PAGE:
Likewise, Travis Sachse is of the view that because DSP has never sent a notice of termination, the 2012 Email Agreement is valid until March 2020. See ECF 49-6, ¶ 7. Travis attests that DSP paid every monthly invoice under the 2012 Email Agreement between January 2012 and October 2017. ECF 49-6, ¶ 5. He maintains that when DSP severed ties with Horsetail in November 2017, Horsetail was providing security services for 53 "DSP users and mailboxes," for a total cost of $795 per month. Id. ¶ 6; see also id. at 10 (11/10/2017 invoice; charging $530 for "Email Encryption Service" and $265 for "Email Security Service"). The number of DSP accounts increased to 54 in December 2017, resulting in a charge of $810.00 per month for email security services. Id. ¶ 6; see also id. at 12 (12/10/2017 invoice). Therefore, Horsetail has invoiced DSP for 54 mailboxes from November 2017 until March 2020. Id. ¶ 7.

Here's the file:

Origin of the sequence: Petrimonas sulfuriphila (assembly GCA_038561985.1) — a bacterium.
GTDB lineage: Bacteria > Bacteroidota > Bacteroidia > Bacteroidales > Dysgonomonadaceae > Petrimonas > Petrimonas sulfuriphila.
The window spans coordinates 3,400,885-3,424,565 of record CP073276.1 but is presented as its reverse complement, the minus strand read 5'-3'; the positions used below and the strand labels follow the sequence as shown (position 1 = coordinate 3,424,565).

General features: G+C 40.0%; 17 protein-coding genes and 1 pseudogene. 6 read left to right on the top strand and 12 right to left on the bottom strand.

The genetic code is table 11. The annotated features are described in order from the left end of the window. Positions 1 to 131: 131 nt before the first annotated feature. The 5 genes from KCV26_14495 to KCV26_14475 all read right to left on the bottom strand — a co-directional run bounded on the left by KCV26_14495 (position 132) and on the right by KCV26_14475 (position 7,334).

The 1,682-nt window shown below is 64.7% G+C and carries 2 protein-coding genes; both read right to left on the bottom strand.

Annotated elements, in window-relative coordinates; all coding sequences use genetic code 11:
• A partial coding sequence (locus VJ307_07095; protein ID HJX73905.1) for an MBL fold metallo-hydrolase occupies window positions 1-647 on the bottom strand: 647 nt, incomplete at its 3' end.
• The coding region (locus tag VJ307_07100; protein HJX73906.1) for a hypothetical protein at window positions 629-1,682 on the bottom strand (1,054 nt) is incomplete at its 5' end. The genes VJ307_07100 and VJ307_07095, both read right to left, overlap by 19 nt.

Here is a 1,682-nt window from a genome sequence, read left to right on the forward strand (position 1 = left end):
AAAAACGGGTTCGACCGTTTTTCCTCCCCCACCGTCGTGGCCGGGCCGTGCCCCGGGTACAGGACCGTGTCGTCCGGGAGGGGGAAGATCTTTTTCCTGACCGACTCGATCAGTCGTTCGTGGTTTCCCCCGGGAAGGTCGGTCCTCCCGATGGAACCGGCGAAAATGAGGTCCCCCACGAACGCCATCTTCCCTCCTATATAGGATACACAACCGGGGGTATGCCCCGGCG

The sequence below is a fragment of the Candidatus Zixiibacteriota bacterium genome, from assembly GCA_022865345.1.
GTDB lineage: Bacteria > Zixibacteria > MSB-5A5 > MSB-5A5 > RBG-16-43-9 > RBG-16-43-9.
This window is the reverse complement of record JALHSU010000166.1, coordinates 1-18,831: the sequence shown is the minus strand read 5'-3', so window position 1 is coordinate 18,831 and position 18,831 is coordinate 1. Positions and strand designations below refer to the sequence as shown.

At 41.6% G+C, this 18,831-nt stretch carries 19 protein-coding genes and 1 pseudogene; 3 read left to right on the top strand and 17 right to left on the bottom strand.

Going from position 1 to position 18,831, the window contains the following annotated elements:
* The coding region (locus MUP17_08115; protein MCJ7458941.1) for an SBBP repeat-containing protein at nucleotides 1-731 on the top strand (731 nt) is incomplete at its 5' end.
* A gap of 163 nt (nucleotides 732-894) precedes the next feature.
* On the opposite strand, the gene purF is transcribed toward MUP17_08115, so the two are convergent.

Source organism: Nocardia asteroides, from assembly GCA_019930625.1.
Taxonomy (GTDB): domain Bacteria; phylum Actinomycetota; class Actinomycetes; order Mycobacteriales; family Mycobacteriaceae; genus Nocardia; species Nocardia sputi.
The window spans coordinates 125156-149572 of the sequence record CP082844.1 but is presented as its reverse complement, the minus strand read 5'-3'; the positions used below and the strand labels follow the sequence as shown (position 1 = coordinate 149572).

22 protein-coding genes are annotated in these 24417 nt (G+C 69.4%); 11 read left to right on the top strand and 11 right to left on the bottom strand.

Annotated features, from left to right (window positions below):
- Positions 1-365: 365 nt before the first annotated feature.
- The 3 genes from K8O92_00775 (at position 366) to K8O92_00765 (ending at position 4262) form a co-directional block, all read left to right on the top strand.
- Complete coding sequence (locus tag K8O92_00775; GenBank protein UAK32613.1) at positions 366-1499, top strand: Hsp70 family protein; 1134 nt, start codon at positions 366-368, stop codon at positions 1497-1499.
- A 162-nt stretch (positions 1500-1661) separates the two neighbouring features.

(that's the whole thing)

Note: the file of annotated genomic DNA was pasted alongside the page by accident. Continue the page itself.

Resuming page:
According to Horsetail, the total contract fees owed by DSP from November 2017 through March 2020 amount to $22,665. Id. ¶ 9. Accounting for service costs, Horsetail calculates that it is entitled to recover $19,240.59 in lost profits due to DSP's breach of the 2012 Email Agreement. ECF 49-1 at 5; ECF 49-6, ¶ 9. Further, because the 2012 Email Agreement provides that "Interest Charges on Past Due Accounts and Collection Costs Overdue amounts shall be subject to a monthly finance charge," ECF 49-7, Horsetail contends that it is entitled to interest on all 22 unpaid invoices generated under the 2012 Email...